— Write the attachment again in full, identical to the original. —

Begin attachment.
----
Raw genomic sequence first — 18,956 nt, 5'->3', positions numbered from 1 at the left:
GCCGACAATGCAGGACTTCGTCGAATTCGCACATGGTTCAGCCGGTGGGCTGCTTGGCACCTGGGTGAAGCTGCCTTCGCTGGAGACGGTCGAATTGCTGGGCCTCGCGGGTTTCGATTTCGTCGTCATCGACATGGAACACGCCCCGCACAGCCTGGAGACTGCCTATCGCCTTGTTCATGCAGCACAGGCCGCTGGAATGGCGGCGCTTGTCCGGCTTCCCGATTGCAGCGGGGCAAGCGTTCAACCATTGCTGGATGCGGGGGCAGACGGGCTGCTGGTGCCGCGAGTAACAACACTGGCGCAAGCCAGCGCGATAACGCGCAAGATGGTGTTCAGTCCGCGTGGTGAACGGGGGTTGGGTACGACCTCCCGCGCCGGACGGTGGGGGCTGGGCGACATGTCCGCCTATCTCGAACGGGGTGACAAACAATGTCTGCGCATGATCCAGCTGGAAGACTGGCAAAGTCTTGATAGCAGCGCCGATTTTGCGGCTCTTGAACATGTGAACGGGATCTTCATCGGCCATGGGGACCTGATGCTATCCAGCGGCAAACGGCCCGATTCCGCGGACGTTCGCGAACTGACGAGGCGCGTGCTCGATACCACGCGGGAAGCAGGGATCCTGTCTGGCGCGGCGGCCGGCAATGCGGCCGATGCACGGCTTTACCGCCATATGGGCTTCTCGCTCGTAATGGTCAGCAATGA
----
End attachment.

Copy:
Raw genomic sequence first — 18,956 nt, 5'->3', positions numbered from 1 at the left:
GCCGACAATGCAGGACTTCGTCGAATTCGCACATGGTTCAGCCGGTGGGCTGCTTGGCACCTGGGTGAAGCTGCCTTCGCTGGAGACGGTCGAATTGCTGGGCCTCGCGGGTTTCGATTTCGTCGTCATCGACATGGAACACGCCCCGCACAGCCTGGAGACTGCCTATCGCCTTGTTCATGCAGCACAGGCCGCTGGAATGGCGGCGCTTGTCCGGCTTCCCGATTGCAGCGGGGCAAGCGTTCAACCATTGCTGGATGCGGGGGCAGACGGGCTGCTGGTGCCGCGAGTAACAACACTGGCGCAAGCCAGCGCGATAACGCGCAAGATGGTGTTCAGTCCGCGTGGTGAACGGGGGTTGGGTACGACCTCCCGCGCCGGACGGTGGGGGCTGGGCGACATGTCCGCCTATCTCGAACGGGGTGACAAACAATGTCTGCGCATGATCCAGCTGGAAGACTGGCAAAGTCTTGATAGCAGCGCCGATTTTGCGGCTCTTGAACATGTGAACGGGATCTTCATCGGCCATGGGGACCTGATGCTATCCAGCGGCAAACGGCCCGATTCCGCGGACGTTCGCGAACTGACGAGGCGCGTGCTCGATACCACGCGGGAAGCAGGGATCCTGTCTGGCGCGGCGGCCGGCAATGCGGCCGATGCACGGCTTTACCGCCATATGGGCTTCTCGCTCGTAATGGTCAGCAATGA